Easton has become a site for brands to develop, branch out
Easton Town Center might not be a place where brands are born, but it has become a place where brands prove they can go big.
Names such as Homage and Mitchell's Ocean Club have used Easton locations as proof of concept. Condado Tacos, whose first location opened in 2014 in the Short North, opened its third location at Easton.
Brands from outside Ohio also have come to Easton to prove that they can thrive there and throughout the state. Among them: 7 For All Mankind, American Girl, Bink Davies, Burberry, fab'rik, Fado Irish Pub, Filson, Indochino, Legoland Discovery Center, Louis Vuitton, Marine Layer, SEE Eyewear, The Shade Store, Shinola, Smith & Wollensky and Tory Burch.
Of course, L Brands, whose headquarters is down the street from Easton and whose founder, Leslie H. Wexner, was the vision behind Easton, has used Easton as a test site for its Victoria's Secret and Bath & Body Works brands.
"Opening at Easton provided the awesome opportunity to bring Homage to more people and help test our retail concept on a larger and more traditional retail stage," said Elliott May, Homage's vice president of business development and licensing. "It was a great leap for us from our beloved, but unarguably small Short North, Brickel Alley location."
Homage opened its original store in 2010 in the Short North and its second location at Easton in 2012.
Lee Peterson, executive vice president at WD Partners, a Dublin retail-consulting company, said that opening a store or restaurant at Easton means more potential customers than other locations in Columbus or its metro area.
"You open at Easton, you just tripled the eyeballs on your storefront from say, the Short North or, the way it stands, any other mall here in Columbus," he said.
Yaromir Steiner, founder and CEO of Easton co-developer Steiner + Associates, always makes a point to have local stores in his developments, Peterson said.
"He really gets the tenant mix theory most of all: the more varied, the better. Look at Polaris: row after row of specialty apparel. Very 1990s. Then look at Easton: movies, restaurants, local players, coffee shops, car dealers. ... and, all outdoors. Just a much better environment."
Easton customers tend to be slightly more upscale than other shoppers and the mix of shoppers varies during the week, he said. Wealthy shoppers usually visit Easton during the week; tourists and younger shoppers mostly go during the day on weekends, and those on weekend evenings are more diverse, he said.
When Columbus restaurateur Cameron Mitchell opened Mitchell's Ocean Club, a high-end seafood restaurant and steakhouse, in 1999 at Easton, there was no intention of duplicating the concept.
"What Easton provided was a platform to showcase our food, beverage and genuine hospitality," said Mitch Miller, vice president of Ocean Prime. "Since Easton was a unique lifestyle center it drew many developers from around the country and that provided us with great exposure. We knew Easton was going to be a marquee development, in not only Columbus but the entire region, and we wanted to be part of it."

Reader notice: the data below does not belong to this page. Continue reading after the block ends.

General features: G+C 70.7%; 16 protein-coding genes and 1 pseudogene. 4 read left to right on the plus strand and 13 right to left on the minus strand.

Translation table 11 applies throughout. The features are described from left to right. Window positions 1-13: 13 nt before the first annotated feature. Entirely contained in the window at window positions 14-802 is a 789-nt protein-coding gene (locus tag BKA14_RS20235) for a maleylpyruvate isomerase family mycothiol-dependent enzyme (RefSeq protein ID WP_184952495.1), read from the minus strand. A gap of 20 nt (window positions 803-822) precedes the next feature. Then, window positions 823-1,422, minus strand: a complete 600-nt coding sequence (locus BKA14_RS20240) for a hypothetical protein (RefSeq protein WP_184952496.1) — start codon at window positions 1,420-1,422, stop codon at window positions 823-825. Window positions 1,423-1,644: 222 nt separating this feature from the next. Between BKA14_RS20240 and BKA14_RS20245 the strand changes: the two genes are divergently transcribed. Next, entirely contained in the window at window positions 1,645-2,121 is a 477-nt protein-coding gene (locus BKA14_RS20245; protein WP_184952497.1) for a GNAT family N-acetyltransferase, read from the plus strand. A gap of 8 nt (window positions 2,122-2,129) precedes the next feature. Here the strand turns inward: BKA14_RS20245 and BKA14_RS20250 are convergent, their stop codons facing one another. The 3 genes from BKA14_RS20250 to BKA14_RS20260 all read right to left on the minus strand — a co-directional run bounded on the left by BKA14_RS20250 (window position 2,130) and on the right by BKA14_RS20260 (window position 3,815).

The restaurant ended up being the flagship for a concept that's been renamed Ocean Prime with more than a dozen locations from Beverly Hills, California, to Washington, D.C.
"Little did we know what a success story Mitchell’s Ocean Club would become," Miller said. "While the new version of Ocean Club is quite different from the original, it’s a 20-year-old property that currently is having its best year ever."
Some Easton businesses that are no longer
Not everything at Easton has been a success. In the center's 20 years, dozens of shops and restaurants have come and gone.
Some of the notable ones that didn't stay:
- Virgin Megastore was an original tenant of Easton. It was replaced by Crate & Barrel in 2004.
- Jeepers!, an indoor amusement center for kids, was an early tenant at Easton Town Center.
- McDonald's had one of its largest locations at Easton Town Center from 2002 to 2007, when it closed.
- The All Star Cafe, a sports-themed restaurant, lasted only a year before closing.
- Arnold Schwarzenegger and Sylvester Stallone helped open Planet Movies and Planet Hollywood at Easton, both of which closed. Planet Movies was replaced by AMC Theatres.
- GameWorks, an arcade filled with video and other games, opened in 1999. The arcade closed in 2010 and was replaced by another arcade called KDB, which closed in 2017.
- The Discovery Channel Store was among all Discovery Channel stores that closed in 2007.
- Limited Brands operated a C.O. Bigelow bath and beauty products store at Easton from 2004 to early 2012.
- Round Midnight Jazz Club, announced as one of Easton's original tenants, never made it out of the starting gate.
- The Shark Club Pool Hall, an original tenant, was replaced after a few years by Ruehl, a short-lived concept of Abercrombie & Fitch.
- The Henri Bendel store closed in January along with all the stores in the boutique chain.
- Shadowbox was an Easton entertainment staple before moving to the Brewery District in 2011.
Source: Dispatch research